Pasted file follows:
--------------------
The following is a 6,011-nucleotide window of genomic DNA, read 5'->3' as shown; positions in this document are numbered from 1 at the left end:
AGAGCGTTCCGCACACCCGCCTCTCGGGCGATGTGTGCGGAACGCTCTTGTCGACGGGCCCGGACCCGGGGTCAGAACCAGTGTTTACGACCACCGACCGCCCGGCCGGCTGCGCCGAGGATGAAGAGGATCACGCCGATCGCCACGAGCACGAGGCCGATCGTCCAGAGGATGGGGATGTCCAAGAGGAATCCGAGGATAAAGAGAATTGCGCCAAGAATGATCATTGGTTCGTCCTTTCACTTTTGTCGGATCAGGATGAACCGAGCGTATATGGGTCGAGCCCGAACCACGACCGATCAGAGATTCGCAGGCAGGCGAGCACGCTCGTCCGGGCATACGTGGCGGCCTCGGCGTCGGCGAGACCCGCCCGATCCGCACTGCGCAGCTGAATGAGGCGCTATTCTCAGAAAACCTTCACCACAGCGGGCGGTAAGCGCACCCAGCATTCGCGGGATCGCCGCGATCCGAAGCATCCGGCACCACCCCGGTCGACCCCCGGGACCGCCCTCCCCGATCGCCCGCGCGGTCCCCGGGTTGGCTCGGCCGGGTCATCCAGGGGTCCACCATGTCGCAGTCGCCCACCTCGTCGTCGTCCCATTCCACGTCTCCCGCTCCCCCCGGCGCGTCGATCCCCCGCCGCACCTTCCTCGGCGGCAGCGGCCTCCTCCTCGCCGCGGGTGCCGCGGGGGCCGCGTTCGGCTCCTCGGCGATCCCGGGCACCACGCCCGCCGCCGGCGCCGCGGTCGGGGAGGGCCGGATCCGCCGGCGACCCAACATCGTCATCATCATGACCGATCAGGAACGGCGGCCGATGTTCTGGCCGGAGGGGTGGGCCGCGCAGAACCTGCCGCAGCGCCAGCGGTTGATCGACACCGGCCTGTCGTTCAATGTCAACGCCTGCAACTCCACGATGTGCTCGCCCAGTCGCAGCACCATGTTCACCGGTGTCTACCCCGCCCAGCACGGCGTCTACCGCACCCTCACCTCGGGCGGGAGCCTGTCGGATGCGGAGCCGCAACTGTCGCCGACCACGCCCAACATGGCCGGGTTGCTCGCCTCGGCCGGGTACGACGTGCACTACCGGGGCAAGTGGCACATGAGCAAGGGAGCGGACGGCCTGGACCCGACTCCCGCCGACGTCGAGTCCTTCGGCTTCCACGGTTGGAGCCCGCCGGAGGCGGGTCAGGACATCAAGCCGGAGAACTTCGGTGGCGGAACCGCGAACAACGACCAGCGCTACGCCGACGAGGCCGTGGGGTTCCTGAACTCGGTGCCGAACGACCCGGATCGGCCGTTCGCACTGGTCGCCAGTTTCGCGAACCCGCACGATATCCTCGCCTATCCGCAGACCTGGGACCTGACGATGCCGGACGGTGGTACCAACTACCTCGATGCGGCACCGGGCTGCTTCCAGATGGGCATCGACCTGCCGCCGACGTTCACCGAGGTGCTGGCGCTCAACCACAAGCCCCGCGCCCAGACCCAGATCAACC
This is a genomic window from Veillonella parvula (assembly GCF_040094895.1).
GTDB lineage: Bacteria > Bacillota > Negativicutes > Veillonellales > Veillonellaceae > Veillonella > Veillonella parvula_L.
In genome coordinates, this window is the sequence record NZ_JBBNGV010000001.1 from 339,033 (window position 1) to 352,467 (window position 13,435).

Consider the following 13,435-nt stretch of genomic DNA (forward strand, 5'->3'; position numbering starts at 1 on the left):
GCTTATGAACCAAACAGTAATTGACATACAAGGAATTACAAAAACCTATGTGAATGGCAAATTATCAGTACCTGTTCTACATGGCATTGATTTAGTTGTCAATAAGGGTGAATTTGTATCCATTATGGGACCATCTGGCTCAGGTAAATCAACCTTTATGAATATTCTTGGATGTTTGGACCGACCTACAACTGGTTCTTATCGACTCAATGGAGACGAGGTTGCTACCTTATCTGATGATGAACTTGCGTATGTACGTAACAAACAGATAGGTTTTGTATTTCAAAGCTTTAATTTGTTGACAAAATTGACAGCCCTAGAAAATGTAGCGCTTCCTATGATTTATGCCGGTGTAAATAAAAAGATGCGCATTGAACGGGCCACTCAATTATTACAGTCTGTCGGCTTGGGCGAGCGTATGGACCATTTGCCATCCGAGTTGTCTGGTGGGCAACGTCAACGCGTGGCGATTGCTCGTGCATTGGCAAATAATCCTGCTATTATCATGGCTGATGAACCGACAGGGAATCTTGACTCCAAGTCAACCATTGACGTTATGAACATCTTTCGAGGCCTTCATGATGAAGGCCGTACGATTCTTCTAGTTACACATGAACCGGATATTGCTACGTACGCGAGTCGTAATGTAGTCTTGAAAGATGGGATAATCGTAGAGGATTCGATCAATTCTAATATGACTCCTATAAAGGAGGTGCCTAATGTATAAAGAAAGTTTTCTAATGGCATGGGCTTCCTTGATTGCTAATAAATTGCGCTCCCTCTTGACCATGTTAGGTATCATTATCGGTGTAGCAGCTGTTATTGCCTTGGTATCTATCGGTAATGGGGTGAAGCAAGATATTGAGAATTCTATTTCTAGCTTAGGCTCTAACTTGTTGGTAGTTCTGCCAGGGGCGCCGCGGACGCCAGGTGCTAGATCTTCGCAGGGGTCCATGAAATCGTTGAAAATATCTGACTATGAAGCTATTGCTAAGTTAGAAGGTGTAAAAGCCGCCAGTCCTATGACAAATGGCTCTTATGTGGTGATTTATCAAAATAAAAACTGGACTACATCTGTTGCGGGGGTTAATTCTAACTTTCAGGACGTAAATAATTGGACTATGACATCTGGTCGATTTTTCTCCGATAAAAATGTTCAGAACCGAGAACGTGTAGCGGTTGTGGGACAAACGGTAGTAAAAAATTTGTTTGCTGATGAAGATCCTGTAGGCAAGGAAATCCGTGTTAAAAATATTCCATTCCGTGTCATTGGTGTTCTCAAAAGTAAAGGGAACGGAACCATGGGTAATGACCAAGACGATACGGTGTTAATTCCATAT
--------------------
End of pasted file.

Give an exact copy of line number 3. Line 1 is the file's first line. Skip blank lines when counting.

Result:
This is a genomic window from Veillonella parvula (assembly GCF_040094895.1).